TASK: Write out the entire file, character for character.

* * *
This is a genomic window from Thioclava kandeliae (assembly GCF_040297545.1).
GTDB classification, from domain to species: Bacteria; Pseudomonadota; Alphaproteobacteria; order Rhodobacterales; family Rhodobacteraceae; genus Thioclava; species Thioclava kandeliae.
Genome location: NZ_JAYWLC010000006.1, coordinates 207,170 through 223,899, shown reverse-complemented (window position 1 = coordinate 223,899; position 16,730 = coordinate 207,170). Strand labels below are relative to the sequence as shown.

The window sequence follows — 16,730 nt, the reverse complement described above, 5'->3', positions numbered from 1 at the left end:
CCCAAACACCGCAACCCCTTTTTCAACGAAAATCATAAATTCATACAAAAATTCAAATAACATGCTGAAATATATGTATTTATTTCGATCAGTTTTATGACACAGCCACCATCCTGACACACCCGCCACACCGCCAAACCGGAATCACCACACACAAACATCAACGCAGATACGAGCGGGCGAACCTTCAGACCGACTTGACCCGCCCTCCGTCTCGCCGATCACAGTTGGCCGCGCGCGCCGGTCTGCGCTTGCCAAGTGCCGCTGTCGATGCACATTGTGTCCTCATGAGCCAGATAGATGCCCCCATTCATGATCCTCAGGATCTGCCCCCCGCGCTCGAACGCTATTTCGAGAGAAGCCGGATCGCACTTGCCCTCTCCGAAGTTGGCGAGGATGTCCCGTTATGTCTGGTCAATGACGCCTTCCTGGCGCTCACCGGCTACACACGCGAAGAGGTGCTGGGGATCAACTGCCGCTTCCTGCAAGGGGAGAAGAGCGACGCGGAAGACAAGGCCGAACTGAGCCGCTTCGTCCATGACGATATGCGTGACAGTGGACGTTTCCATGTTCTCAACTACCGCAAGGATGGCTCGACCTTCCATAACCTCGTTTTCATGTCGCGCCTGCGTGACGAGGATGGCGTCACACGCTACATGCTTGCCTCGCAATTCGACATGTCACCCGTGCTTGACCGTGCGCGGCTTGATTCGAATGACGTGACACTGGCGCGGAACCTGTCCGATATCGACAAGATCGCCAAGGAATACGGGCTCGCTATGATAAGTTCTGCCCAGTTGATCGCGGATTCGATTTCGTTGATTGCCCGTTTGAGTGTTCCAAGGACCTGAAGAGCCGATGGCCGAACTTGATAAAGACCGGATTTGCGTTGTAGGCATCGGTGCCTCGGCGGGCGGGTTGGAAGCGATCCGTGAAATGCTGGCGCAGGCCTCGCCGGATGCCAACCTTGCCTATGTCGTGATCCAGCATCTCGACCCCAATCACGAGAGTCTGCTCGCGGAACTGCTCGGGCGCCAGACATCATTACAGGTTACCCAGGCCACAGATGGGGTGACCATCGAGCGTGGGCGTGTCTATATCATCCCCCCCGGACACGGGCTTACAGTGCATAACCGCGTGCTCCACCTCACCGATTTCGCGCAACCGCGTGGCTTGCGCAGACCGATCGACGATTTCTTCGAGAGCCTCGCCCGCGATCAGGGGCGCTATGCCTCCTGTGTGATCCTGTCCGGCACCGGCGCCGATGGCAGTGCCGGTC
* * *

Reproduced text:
This is a genomic window from Thioclava kandeliae (assembly GCF_040297545.1).
GTDB classification, from domain to species: Bacteria; Pseudomonadota; Alphaproteobacteria; order Rhodobacterales; family Rhodobacteraceae; genus Thioclava; species Thioclava kandeliae.
Genome location: NZ_JAYWLC010000006.1, coordinates 207,170 through 223,899, shown reverse-complemented (window position 1 = coordinate 223,899; position 16,730 = coordinate 207,170). Strand labels below are relative to the sequence as shown.

The window sequence follows — 16,730 nt, the reverse complement described above, 5'->3', positions numbered from 1 at the left end:
CCCAAACACCGCAACCCCTTTTTCAACGAAAATCATAAATTCATACAAAAATTCAAATAACATGCTGAAATATATGTATTTATTTCGATCAGTTTTATGACACAGCCACCATCCTGACACACCCGCCACACCGCCAAACCGGAATCACCACACACAAACATCAACGCAGATACGAGCGGGCGAACCTTCAGACCGACTTGACCCGCCCTCCGTCTCGCCGATCACAGTTGGCCGCGCGCGCCGGTCTGCGCTTGCCAAGTGCCGCTGTCGATGCACATTGTGTCCTCATGAGCCAGATAGATGCCCCCATTCATGATCCTCAGGATCTGCCCCCCGCGCTCGAACGCTATTTCGAGAGAAGCCGGATCGCACTTGCCCTCTCCGAAGTTGGCGAGGATGTCCCGTTATGTCTGGTCAATGACGCCTTCCTGGCGCTCACCGGCTACACACGCGAAGAGGTGCTGGGGATCAACTGCCGCTTCCTGCAAGGGGAGAAGAGCGACGCGGAAGACAAGGCCGAACTGAGCCGCTTCGTCCATGACGATATGCGTGACAGTGGACGTTTCCATGTTCTCAACTACCGCAAGGATGGCTCGACCTTCCATAACCTCGTTTTCATGTCGCGCCTGCGTGACGAGGATGGCGTCACACGCTACATGCTTGCCTCGCAATTCGACATGTCACCCGTGCTTGACCGTGCGCGGCTTGATTCGAATGACGTGACACTGGCGCGGAACCTGTCCGATATCGACAAGATCGCCAAGGAATACGGGCTCGCTATGATAAGTTCTGCCCAGTTGATCGCGGATTCGATTTCGTTGATTGCCCGTTTGAGTGTTCCAAGGACCTGAAGAGCCGATGGCCGAACTTGATAAAGACCGGATTTGCGTTGTAGGCATCGGTGCCTCGGCGGGCGGGTTGGAAGCGATCCGTGAAATGCTGGCGCAGGCCTCGCCGGATGCCAACCTTGCCTATGTCGTGATCCAGCATCTCGACCCCAATCACGAGAGTCTGCTCGCGGAACTGCTCGGGCGCCAGACATCATTACAGGTTACCCAGGCCACAGATGGGGTGACCATCGAGCGTGGGCGTGTCTATATCATCCCCCCCGGACACGGGCTTACAGTGCATAACCGCGTGCTCCACCTCACCGATTTCGCGCAACCGCGTGGCTTGCGCAGACCGATCGACGATTTCTTCGAGAGCCTCGCCCGCGATCAGGGGCGCTATGCCTCCTGTGTGATCCTGTCCGGCACCGGCGCCGATGGCAGTGCCGGTC